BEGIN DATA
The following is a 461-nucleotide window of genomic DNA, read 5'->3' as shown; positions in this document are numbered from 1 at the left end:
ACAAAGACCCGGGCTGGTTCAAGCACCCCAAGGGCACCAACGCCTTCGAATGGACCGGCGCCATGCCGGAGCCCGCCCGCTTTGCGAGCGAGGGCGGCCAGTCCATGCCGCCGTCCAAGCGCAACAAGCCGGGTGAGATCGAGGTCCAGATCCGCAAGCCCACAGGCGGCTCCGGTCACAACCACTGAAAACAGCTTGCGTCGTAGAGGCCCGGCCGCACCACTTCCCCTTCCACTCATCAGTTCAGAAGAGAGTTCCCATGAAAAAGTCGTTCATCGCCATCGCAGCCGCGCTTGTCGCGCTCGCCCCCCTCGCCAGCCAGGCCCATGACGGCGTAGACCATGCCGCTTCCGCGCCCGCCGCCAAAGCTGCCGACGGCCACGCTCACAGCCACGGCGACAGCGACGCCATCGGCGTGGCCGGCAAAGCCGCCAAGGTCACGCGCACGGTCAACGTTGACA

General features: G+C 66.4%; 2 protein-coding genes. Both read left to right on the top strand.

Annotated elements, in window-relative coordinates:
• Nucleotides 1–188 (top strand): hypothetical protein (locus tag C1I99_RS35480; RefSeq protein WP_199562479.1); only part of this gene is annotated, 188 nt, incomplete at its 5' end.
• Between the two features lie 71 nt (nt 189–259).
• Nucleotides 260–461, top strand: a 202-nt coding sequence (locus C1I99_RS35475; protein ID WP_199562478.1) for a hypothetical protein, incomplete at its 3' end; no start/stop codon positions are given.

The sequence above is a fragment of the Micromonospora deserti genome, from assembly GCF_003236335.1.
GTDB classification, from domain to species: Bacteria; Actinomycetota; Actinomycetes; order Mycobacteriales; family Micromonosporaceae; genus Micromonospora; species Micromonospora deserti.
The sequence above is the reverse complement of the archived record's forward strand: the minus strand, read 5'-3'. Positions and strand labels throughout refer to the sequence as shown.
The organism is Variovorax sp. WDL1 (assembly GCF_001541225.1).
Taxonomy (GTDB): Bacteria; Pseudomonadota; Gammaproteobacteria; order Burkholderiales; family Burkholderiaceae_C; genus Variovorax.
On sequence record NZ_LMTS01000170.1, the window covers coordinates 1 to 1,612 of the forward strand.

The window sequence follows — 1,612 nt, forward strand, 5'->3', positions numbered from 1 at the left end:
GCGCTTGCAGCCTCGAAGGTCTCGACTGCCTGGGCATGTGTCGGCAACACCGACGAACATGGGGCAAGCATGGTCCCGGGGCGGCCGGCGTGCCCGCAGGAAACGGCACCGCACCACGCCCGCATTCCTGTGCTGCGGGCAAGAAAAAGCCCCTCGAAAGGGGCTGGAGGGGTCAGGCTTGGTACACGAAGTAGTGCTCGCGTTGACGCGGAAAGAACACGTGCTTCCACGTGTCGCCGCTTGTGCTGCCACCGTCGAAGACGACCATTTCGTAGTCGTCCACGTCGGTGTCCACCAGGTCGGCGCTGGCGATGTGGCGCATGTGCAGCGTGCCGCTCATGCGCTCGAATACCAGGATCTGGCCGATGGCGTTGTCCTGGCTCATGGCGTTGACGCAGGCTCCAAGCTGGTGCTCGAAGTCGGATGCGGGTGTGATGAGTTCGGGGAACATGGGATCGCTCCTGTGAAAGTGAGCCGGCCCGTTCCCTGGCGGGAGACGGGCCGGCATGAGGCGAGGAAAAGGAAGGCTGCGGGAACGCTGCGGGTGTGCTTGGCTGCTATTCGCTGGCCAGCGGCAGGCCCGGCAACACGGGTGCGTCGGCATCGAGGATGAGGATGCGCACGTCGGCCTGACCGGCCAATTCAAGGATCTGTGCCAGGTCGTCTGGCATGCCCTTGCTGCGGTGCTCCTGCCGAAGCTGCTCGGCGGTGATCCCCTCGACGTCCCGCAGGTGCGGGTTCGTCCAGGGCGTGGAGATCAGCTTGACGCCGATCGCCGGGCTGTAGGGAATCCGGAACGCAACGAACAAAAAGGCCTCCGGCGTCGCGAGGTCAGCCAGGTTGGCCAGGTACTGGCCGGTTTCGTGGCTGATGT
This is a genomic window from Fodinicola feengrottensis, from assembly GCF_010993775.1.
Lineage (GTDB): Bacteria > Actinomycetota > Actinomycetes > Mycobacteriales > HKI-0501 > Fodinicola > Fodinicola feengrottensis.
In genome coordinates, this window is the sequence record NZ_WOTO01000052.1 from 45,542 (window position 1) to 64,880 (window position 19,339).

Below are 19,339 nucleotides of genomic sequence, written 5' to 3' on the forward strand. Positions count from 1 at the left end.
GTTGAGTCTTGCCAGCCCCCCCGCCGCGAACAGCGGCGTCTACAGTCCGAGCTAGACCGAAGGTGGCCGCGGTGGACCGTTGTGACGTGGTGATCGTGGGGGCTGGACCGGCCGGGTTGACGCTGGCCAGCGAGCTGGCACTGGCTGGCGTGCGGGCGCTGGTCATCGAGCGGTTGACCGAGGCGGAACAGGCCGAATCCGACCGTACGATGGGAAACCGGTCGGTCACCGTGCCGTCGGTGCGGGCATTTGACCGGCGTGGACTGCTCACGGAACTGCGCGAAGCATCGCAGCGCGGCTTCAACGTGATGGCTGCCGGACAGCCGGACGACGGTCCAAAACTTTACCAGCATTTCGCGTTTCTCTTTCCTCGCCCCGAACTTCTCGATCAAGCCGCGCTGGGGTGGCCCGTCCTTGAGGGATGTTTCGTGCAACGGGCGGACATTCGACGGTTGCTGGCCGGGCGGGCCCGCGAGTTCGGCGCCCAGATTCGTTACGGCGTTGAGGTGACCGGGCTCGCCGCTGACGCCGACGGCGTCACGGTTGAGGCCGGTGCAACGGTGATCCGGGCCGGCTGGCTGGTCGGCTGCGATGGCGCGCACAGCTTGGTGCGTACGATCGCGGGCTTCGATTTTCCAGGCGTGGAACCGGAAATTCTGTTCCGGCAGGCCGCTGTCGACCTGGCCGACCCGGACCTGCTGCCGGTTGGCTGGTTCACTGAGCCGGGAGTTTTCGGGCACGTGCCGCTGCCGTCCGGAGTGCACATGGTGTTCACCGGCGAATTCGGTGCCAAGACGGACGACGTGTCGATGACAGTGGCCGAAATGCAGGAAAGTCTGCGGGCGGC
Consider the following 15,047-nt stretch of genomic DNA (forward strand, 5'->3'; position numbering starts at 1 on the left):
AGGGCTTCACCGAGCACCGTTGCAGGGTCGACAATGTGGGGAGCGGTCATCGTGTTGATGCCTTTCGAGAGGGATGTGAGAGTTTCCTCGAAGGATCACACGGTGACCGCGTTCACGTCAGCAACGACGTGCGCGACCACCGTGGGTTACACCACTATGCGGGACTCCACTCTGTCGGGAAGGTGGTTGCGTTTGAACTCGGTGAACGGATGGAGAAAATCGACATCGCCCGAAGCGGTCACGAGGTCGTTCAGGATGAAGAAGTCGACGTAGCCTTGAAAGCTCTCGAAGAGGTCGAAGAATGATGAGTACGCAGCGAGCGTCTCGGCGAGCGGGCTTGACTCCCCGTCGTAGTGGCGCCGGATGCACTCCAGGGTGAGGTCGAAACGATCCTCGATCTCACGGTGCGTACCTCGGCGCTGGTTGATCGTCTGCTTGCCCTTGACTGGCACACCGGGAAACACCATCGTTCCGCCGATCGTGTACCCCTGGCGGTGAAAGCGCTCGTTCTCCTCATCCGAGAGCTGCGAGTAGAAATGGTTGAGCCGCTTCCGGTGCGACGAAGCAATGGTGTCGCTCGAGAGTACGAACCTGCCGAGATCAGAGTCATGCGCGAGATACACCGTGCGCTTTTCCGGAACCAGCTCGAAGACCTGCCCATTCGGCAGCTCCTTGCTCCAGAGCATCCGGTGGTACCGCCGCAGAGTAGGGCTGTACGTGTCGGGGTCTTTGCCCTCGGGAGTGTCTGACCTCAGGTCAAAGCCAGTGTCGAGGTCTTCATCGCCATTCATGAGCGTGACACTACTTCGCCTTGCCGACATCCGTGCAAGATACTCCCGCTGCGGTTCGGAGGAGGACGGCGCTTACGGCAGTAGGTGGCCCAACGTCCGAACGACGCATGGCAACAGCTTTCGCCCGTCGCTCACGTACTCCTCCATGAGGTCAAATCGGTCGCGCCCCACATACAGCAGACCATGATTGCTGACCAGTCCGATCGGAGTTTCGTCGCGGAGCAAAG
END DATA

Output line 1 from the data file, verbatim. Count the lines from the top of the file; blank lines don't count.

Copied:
The following is a 461-nucleotide window of genomic DNA, read 5'->3' as shown; positions in this document are numbered from 1 at the left end: